The cost of living crisis is having an unequal impact on people in the UK, with higher prices having the biggest impact on those who were already struggling, Nationwide Building Society said on Friday.
The warning came as the UK’s largest building society said that it expected rising inflation and shrinking household budgets to slow growth in mortgages and house prices in coming months.
“At this moment in time, we haven’t seen significantly more people fall into financial difficulty,” said chief executive Joe Garner. “Those already struggling are finding it even more tough.”
“The great injustice of this: the lower your income, the larger proportion is spent on food and fuel. By definition this hits the poorest hardest,” he added.
His comments came as Nationwide reported results for the year to April 4, when mortgage growth and higher interest margins helped pre-tax profits to almost double to £1.6bn, up from £823mn the year before.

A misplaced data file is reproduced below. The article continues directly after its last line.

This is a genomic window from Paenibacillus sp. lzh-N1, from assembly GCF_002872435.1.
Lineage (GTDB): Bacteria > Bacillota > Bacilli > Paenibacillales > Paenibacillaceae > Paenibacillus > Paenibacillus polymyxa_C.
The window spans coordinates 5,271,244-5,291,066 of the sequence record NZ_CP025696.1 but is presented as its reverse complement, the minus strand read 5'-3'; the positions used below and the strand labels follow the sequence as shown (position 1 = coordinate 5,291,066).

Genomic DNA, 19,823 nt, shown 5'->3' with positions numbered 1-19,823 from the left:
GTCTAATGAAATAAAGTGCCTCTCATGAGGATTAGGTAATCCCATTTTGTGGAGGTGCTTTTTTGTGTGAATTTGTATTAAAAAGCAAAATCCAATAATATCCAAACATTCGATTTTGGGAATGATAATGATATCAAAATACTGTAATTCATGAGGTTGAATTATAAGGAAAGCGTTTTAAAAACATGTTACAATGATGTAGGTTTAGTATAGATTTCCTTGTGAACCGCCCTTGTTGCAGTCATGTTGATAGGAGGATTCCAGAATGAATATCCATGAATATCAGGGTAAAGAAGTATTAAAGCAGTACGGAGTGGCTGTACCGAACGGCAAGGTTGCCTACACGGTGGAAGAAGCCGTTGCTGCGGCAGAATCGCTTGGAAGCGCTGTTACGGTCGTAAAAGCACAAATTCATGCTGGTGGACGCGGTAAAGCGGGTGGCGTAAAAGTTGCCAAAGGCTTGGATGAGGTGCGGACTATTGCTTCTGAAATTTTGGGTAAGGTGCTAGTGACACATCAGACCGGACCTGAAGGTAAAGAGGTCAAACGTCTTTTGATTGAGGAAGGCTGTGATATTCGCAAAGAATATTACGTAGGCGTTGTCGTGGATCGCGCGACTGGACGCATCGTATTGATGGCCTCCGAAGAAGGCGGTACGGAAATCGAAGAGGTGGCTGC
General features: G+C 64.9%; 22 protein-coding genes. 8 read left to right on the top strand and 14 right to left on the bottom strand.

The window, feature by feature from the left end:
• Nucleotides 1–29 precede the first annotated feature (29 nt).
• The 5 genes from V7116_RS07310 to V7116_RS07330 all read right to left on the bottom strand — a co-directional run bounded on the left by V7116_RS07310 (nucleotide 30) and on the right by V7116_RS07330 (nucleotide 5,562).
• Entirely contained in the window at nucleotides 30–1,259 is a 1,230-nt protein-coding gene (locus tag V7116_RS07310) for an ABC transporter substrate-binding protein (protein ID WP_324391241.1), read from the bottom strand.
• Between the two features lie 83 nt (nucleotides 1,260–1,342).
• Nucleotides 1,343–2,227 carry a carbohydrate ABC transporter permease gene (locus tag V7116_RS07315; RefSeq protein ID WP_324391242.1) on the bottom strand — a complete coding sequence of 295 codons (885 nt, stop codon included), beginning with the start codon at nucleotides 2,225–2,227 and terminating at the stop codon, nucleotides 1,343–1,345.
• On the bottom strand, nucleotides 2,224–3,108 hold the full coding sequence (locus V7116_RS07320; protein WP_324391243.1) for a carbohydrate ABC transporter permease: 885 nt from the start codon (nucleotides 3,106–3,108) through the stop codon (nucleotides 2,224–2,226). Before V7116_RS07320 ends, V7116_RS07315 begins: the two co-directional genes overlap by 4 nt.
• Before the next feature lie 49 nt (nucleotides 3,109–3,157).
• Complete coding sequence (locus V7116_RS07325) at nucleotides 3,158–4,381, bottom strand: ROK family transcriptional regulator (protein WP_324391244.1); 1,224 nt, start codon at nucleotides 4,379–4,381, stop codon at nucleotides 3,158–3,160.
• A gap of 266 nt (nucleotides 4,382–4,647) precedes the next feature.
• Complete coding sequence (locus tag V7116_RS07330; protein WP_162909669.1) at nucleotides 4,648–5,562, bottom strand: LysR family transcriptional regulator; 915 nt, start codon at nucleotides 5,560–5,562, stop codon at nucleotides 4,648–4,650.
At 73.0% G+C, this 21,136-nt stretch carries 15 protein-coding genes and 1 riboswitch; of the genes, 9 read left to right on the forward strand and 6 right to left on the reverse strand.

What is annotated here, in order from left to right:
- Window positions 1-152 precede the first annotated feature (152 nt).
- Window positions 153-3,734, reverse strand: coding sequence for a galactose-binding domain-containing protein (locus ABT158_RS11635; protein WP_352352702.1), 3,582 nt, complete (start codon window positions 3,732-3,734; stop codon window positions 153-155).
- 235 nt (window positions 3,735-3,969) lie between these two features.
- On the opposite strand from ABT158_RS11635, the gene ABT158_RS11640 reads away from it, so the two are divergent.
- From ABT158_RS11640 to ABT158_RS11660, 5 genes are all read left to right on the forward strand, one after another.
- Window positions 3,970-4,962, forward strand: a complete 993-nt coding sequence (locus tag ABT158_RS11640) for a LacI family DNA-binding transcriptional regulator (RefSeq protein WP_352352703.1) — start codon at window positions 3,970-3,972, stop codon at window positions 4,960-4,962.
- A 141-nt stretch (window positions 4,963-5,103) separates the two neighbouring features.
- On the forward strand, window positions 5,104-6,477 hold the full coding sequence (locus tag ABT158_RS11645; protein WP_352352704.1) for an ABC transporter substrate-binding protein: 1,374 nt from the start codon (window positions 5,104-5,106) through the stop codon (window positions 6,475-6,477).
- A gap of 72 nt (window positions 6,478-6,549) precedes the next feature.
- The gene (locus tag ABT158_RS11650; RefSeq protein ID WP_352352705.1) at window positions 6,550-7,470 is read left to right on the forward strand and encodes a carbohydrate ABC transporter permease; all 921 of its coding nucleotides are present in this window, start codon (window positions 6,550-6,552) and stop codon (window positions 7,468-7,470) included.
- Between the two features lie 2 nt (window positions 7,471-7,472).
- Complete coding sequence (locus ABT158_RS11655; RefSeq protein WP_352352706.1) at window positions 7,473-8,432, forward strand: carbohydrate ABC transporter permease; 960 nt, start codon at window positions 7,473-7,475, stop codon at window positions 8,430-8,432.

These will be Garner’s last set of results, with former TSB head Debbie Crosbie due to take over the bank in June.
“The cost of living crisis affects every person in a different way,” he said. “In our view we don’t need a mass solution, but individual attention.”
Gross mortgage lending rose from £29.6bn to £36.5bn. The net interest margin, the difference between the interest it gets on its loans and securities investments and the rate it pays for deposits, rose by five basis points to 1.26 per cent.
Rate hikes from the Bank of England have led UK lenders to increase the interest rates on mortgages. That, in turn, has led to a surge of mortgage applications as borrowers rush to lock in rates before they get any higher.
“The housing market has been remarkably resilient so far this year — it has continued to run above pre-pandemic levels for the first three months,” said Robert Gardner, Nationwide’s chief economist. “But with the pressure expected in coming quarters, it seems logical it will slow.”